Author Topic: Is Open-Modding good for developers?  (Read 292 times)

Hawk

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Is Open-Modding good for developers?
« on: November 14, 2018, 09:28:13 AM »
Looking at the results of developers releasing titles that allow for full-on open modding by the modding community, I'm personally torn about this subject in this day and age where there are many free and/or cheap alternative software applications that allow for raw amateur and often first-time modders to openly try their hand at creating mods for many game/sim titles, much of which are born from openly ripped content from other developers game titles.

But I'm more concerned with the practice of developers allowing fully open access modding for their product releases because much of the mod content although it can be useful in providing a quick array of usable content for a product is in general(let's face it) barring a few exceptions, of a very low standard; and personally speaking, low-standard content does not bode very well in promoting a good product?
I'm basically suggesting that an open modding policy promotes a large product catalogue of very poor standard mod-content that in actual fact damages the reputation and sale-ability of a product?

So this begs the question: Wouldn't it be much more prudent for developers to make sure that anyone/team of modders that wanted to develop mods for their title had to be approved by the developer of that particular title before they could create a mod for it? This would make sure that the modder concerned was capable of producing mods to the standard the developer wants to see for their product and not have their product littered with huge amounts of sub-standard mods that make their product look as though it was developed back in the late 80's?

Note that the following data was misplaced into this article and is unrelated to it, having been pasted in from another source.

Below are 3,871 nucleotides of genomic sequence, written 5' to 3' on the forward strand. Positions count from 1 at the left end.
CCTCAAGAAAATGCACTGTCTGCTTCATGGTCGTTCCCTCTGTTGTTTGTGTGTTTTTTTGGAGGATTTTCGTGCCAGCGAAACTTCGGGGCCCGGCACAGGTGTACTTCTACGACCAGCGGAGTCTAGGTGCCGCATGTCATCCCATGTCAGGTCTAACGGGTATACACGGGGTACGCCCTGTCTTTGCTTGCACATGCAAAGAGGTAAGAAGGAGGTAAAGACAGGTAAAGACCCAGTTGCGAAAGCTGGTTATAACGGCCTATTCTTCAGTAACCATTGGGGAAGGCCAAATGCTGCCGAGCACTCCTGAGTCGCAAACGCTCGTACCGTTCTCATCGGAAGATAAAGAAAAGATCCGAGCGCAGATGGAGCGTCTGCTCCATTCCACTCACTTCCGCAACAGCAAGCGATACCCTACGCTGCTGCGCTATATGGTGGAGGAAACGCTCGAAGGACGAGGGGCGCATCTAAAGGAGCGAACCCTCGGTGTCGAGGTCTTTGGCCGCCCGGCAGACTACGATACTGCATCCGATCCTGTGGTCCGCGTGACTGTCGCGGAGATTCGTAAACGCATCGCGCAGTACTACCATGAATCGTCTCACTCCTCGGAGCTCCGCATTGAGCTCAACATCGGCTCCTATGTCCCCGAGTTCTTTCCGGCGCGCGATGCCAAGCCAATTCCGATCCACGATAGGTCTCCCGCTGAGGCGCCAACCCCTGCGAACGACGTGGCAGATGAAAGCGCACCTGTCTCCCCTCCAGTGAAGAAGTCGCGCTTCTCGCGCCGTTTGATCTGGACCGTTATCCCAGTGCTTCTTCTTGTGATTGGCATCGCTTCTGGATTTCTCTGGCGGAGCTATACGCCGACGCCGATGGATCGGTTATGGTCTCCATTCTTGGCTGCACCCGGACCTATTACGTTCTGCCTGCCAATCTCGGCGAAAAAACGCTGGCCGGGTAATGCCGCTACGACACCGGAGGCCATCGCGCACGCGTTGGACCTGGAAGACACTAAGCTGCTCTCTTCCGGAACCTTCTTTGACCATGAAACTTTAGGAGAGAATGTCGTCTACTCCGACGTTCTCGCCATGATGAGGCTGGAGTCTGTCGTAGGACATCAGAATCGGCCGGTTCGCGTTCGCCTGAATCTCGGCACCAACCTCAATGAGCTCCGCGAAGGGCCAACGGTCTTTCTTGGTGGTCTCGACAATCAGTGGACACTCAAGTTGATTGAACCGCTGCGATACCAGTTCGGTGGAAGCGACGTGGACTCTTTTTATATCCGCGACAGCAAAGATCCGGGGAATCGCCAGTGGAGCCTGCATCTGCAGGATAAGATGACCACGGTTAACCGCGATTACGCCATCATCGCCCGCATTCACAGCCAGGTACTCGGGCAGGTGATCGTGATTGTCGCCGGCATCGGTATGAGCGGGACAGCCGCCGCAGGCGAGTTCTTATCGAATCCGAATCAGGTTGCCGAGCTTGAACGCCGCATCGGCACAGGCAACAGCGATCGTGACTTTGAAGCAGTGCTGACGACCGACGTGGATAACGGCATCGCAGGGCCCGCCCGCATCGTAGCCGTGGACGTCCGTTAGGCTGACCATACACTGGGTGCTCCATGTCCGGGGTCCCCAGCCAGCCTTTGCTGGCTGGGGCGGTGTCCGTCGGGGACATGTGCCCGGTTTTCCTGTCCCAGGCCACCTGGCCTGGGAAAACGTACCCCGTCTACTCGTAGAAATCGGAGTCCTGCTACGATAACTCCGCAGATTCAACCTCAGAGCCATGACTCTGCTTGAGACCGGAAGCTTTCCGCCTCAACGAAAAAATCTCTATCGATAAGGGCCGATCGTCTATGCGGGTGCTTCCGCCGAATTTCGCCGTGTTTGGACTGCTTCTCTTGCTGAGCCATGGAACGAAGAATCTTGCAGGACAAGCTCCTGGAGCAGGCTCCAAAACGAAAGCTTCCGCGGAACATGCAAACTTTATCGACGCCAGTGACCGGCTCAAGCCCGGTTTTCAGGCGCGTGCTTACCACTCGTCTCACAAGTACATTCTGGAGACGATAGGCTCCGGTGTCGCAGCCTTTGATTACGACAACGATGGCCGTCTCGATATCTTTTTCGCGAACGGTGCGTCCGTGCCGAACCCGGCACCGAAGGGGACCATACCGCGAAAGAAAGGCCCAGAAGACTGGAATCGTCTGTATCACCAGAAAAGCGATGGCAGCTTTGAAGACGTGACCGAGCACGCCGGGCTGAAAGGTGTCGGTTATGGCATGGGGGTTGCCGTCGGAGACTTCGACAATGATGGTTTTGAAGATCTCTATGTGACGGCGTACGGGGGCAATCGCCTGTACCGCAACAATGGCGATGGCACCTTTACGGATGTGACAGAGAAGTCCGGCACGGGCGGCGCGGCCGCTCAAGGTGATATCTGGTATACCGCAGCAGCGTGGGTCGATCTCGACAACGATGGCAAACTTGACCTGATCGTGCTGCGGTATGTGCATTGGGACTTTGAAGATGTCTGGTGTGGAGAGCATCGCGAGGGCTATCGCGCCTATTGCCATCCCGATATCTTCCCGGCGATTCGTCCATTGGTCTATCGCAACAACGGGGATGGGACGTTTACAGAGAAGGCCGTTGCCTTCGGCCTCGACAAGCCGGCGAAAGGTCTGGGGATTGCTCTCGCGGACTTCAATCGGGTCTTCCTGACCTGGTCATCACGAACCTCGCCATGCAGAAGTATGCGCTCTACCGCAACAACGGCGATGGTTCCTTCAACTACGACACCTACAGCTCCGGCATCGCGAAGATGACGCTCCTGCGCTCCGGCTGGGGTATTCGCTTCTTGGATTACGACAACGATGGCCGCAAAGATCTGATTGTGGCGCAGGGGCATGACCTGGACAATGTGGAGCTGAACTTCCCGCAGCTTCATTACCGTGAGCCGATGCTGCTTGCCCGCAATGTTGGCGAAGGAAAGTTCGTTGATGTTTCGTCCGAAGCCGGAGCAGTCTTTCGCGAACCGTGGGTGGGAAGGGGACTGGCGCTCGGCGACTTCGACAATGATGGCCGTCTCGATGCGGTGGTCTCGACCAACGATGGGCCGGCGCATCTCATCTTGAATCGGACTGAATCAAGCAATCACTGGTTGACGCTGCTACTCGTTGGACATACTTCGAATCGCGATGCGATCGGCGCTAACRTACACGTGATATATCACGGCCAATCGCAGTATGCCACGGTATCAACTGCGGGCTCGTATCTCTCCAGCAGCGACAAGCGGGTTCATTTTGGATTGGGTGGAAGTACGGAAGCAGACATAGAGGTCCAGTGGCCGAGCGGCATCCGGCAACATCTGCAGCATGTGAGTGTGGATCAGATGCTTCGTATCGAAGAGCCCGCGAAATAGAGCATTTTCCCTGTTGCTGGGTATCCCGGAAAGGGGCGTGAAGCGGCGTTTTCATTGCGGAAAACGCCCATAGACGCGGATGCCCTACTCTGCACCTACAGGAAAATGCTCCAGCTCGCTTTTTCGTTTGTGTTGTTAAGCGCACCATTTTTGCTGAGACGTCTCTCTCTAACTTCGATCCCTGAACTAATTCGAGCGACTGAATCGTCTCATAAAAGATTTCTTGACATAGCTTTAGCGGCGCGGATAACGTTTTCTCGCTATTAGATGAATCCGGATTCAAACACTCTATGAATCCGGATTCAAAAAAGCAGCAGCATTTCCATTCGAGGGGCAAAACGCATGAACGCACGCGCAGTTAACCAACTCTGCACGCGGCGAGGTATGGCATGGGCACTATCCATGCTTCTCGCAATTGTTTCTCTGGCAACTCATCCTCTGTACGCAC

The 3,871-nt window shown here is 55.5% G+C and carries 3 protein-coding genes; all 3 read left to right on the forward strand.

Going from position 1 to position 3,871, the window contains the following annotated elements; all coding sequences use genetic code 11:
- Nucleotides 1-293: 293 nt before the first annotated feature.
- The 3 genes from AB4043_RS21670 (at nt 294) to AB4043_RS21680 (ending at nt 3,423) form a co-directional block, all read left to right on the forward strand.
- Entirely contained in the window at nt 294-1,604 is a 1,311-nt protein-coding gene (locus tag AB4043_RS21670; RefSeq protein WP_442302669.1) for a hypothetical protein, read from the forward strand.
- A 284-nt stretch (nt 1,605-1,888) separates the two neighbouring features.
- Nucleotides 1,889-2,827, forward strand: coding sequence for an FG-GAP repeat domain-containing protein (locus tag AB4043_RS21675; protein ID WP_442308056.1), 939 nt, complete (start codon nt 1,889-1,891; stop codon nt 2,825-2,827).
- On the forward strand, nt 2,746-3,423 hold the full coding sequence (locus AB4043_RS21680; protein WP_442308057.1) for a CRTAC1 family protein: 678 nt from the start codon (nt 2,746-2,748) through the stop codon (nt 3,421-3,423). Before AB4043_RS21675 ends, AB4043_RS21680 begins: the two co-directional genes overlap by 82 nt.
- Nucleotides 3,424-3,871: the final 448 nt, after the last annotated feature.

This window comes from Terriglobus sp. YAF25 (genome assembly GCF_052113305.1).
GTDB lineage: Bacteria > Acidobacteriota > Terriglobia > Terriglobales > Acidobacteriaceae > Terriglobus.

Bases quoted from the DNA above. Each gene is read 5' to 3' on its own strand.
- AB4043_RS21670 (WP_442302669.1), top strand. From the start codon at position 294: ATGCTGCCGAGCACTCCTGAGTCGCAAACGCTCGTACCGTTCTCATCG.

Some developers are already working on these principles.... One in particular comes to mind in Eagle Dynamics who produce DCS World Combat Flight simulator, and I also believe that Studio 397 who develop rFactor 2 are now steering heavily towards the same type of mod managing format to make sure the content for their product is up to a good standard too.

But basically, yeah, I think this is the way to go for all developers who wish modders to create great content for their products..... and I also think that by managing their products in this way the developers attract the best modders in the genre too, the modders also get the opportunity to make a genuine living from their work(depending on how popular the developers product is)which is a win win for everyone concerned.

What are your thoughts on this guys? :)

« Last Edit: November 14, 2018, 09:34:57 AM by Hawk »

bison160

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Re: Is Open-Modding good for developers?
« Reply #1 on: November 14, 2018, 02:17:37 PM »
Its what drove me crazy and why I decided to never actually release anything for rfactor. Even though there were sites like rfcentral that tried to organize things, it didn't stay updated for long. Not only was there a ton of content to try to keep up with updates, different versions, etc, 99% of it was trash. Ripped from other older games or made quickly in Bobs Track Builder. Most cars didn't have any attention to detail and none of the features worked, sounds hodge podged together, no working guages etc. It was just a mess so I decided to steer clear.

Even though WRS has almost no mods, I'm already seeing negative effects of it being open mod. I haven't announced officially anywhere else but on these forums that I am working on a Dirt Latemodel mod specifically for WRS, but there are a handful of people that follow my page on FB and also have seen my posts on here that bought WRS specifically for my mod even though I told them they should probably wait in case PiBoSo doesn't provide the needed features. In which case I would not release my mod for WRS. Although I have not released anything, I have had people message me after playing WRS and tell me that my graphics look old and dated and the tracks are not very good. :o ::) Hopefully everything comes together for PiBoSo and WRS and I can release some good quality content which would be good for PiBoSo in that case.